Can communities be focused on more than one of those element you mention? And should you introduce a sales messages to a support group, for instance?

Communities can definitely be focused on more than one element, if there’s complete transparency and communication is approached carefully and appropriately. If you’ve got a community manager working with a specific, smaller forum for a few months where there’s a lot of unrest, and there are a few people that are particularly active – talk to them privately about running a focus group to find out why. But think longer term, rather than immediately. You can’t just rush into selling people something, but you can listen to their feedback and involve them in the process of making it better. When you’re then looking at scale, being selective is key – and working out who the right people to form close relationships with really are.

Does the size of the community matter?

Yes, because approaches should change and develop accordingly. If you’ve got a handful of super passionate people to work with, you can create more intimate offline events to work with them, and you’ve got the luxury of being able to spend more time one on one. When you’ve got a community of a million plus fans to manage like we do on the Lynx Facebook page, you’re unable to do that. You can still pick out superfans to work with, but there are other things you need to put into place – new processes for moderation, more comprehensive guidelines for what is and isn’t allowed within house rules etc – to cope with scale. Plus, you need to look at resourcing that in a different way, with more support there when it’s needed.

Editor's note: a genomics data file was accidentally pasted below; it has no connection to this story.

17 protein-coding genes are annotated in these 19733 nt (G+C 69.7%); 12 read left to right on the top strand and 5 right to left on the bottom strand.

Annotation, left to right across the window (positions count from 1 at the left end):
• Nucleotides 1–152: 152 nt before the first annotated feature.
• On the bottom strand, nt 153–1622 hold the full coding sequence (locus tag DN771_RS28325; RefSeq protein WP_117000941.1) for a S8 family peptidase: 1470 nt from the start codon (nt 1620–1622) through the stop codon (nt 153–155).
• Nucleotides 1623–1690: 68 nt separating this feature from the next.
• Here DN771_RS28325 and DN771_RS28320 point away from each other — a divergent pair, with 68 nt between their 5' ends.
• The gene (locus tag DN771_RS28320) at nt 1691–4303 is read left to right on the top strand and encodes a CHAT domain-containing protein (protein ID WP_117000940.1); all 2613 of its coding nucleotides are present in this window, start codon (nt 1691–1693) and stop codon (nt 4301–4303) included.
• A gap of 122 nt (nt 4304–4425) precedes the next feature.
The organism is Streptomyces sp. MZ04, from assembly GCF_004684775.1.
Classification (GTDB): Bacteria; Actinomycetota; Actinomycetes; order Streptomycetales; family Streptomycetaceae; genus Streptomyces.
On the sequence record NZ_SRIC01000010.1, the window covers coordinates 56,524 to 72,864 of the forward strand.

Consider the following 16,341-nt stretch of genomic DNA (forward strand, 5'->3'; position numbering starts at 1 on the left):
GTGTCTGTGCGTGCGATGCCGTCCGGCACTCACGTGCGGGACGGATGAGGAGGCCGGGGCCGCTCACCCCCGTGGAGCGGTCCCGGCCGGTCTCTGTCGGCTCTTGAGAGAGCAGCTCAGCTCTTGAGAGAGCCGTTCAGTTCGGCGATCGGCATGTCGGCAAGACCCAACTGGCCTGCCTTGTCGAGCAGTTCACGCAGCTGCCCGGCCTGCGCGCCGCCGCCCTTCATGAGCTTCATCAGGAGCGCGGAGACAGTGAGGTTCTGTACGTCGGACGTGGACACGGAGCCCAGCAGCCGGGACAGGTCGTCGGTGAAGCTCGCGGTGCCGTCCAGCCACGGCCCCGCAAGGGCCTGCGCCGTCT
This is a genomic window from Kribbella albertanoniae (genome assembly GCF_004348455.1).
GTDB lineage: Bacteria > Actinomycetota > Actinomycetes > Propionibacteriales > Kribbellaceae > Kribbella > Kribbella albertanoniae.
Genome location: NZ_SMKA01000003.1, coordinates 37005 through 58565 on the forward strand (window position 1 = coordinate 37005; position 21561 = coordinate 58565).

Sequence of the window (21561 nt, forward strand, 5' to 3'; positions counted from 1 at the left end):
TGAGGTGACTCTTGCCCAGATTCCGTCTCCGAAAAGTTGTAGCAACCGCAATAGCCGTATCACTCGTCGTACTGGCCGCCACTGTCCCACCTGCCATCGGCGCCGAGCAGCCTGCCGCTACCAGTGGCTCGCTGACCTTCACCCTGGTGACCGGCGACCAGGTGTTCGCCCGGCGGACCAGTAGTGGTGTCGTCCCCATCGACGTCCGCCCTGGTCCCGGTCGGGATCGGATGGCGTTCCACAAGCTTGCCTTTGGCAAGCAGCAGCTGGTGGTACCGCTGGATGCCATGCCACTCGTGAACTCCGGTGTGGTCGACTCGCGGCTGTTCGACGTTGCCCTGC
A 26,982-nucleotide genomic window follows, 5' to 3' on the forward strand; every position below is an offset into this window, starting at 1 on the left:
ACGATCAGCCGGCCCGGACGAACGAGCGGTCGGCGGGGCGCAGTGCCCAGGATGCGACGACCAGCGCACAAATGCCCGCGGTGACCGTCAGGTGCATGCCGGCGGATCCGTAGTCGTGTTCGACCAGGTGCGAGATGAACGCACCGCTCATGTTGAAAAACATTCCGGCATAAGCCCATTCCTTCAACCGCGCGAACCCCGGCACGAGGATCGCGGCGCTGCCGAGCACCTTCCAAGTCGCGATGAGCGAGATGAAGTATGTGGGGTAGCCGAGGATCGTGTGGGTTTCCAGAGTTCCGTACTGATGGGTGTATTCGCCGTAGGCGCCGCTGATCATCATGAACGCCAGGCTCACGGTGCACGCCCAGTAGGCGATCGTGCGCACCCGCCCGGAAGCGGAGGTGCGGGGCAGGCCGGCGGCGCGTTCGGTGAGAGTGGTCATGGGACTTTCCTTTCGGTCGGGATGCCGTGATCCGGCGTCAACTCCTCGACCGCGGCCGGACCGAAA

And what about running B2C and B2B communities – is there a difference? Do those audiences have very different requirements?